Save the Children's program director for Madagascar, Tatiana Dasy, said: “Over the last few weeks, almost everything has been taken from children in eastern Madagascar. Tens of thousands have lost their homes and 133,627 have been left without access to education as these cyclones have destroyed school buildings.
“Already, about 9 out of 10 people in Madagascar live below the global poverty line[i]and more than half of children are chronically malnourished[ii]. This country is simply not prepared for these kinds of successive climate shocks. We are extremely concerned about the further devastation that Cyclone Emnati will bring. With the drought and hunger crisis in the south of the country, and these successive tropical storms, the children of Madagascar are facing tragedy after tragedy.”
Save the Children Global Child Poverty and Climate Director Yolande Wright said: “What we have seen in Madagascar in recent weeks is a perfect example of the multi-layered and intersecting crises of climate and poverty. Children who have done nothing to contribute to the climate emergency are bearing the brunt of rising global emissions that are fueling more frequent and severe disasters, in countries already struggling with high levels of poverty.
“100 days after the Glasgow Climate Pact was made at COP26, the devastating situation in Madagascar, and elsewhere, should be an illustration of why leaders of high-income countries and historic emitters need to step up action urgently on all fronts, including climate finance for the most vulnerable.”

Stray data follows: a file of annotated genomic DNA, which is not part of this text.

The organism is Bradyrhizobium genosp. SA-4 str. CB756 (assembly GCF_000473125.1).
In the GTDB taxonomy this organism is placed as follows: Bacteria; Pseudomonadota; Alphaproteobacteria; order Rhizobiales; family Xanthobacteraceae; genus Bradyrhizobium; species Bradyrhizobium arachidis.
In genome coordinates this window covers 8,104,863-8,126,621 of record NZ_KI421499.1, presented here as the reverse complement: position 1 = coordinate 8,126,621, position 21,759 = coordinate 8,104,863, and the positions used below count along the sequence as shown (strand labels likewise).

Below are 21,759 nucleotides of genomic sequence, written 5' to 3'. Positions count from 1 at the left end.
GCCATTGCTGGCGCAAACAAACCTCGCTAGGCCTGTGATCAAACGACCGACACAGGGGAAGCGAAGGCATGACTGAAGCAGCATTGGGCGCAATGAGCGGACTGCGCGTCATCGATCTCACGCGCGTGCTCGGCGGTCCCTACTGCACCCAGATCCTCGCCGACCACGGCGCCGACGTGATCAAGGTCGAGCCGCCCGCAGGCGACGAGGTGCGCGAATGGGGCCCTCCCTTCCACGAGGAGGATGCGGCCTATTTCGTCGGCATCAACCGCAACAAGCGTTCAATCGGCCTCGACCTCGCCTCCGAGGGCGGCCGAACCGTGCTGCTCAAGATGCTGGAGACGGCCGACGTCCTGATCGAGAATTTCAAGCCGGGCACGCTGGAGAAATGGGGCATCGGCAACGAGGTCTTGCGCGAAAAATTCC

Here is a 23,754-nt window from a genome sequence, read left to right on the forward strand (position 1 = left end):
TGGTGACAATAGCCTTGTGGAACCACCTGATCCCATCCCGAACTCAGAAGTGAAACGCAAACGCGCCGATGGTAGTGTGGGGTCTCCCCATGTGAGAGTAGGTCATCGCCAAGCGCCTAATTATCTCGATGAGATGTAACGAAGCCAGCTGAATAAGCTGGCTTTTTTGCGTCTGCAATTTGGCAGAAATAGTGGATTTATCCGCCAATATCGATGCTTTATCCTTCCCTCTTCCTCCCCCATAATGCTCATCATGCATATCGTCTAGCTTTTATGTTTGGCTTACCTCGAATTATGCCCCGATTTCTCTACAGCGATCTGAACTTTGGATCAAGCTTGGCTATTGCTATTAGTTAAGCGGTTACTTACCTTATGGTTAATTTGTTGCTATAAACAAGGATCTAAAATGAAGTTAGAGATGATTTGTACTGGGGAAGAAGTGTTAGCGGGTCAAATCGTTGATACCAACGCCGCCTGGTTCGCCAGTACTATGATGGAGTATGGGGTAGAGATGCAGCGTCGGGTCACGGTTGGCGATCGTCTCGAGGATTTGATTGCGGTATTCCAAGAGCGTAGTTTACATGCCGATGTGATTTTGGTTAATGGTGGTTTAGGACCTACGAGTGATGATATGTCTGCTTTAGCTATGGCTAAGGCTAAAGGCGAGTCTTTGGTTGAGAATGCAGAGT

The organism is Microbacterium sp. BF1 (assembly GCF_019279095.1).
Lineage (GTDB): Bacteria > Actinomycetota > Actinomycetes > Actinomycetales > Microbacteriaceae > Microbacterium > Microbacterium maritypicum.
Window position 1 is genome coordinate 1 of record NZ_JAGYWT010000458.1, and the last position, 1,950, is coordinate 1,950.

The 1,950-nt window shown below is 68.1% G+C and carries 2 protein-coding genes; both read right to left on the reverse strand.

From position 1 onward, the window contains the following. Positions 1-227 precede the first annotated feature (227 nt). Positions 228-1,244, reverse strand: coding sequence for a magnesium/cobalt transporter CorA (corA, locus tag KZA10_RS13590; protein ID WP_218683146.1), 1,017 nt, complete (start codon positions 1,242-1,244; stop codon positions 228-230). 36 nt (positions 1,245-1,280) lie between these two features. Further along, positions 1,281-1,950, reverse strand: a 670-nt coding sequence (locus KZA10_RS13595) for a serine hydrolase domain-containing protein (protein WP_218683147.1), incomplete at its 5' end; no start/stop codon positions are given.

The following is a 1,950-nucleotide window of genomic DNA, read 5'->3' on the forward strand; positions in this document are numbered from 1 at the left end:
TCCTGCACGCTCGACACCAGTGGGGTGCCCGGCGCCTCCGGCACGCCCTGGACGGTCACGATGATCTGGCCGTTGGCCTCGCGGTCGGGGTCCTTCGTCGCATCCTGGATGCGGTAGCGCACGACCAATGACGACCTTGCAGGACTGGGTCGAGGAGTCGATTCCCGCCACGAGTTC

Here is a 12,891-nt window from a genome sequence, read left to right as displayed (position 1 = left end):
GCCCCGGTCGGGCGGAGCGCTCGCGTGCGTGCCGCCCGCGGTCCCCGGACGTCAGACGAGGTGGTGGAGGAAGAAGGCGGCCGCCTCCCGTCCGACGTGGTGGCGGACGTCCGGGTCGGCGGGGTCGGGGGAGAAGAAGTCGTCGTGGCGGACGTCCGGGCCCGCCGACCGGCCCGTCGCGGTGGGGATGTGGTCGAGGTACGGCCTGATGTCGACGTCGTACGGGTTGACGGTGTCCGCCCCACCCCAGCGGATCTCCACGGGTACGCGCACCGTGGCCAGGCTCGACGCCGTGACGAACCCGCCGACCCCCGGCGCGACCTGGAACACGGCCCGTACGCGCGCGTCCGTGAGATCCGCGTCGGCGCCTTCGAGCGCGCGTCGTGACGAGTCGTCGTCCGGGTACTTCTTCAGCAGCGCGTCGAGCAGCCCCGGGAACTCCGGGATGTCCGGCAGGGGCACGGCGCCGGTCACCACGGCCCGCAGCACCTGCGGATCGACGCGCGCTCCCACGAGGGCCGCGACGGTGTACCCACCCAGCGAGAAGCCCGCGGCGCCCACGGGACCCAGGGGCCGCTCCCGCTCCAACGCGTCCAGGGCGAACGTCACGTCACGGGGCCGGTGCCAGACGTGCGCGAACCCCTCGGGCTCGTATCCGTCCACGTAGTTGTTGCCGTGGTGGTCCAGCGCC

Save the Children has carried out an assessment of the needs of the communities affected by successive tropical storms and is preparing a response in partnership with the organization Humanity and Inclusion.
*Names have been changed to protect anonymity.
[i] National Office for Risk and Disaster Management, Madagascar
[i] madagascar | OCHA (unocha.org) The global poverty line is $1.90 per day.
[ii] madagascar | OCHA (unocha.org)
Militia groups in the eastern regions of the Democratic Republic of the Congo (DRC) continue to target displaced civilians in a growing number of deadly attacks this month.
UNHCR, the UN Refugee Agency and partner organizations are shocked by reports of eight major attacks in Ituri province affecting displaced people in the first ten days of February alone, characterized by killings, kidnappings, looting livestock and food and home fires.
More recently, in the early hours of Tuesday, February 15, militiamen massacred 17 people with machetes in the town of Lando, Djugu territory. Eight children were among those killed. A mother and her two children were burned alive when the assailants set fire to the shelters.
UNHCR calls on all parties involved to immediately stop the violence against civilians, including displaced populations, many of whom have been forced to flee multiple times. Large-scale and repeated displacement is overwhelming the resources of neighboring settlements where people have sought safety.
The wave of violence follows a particularly deadly attack at the Plaine Savo site for displaced people on February 1, also in Djugu territory, Ituri. In that incident, the militiamen killed 62 people and injured 47 others. This caused the displacement of 25,000 people from the area, who fled towards the town of Bule, where UNHCR and its partner CARITAS have been providing emergency support.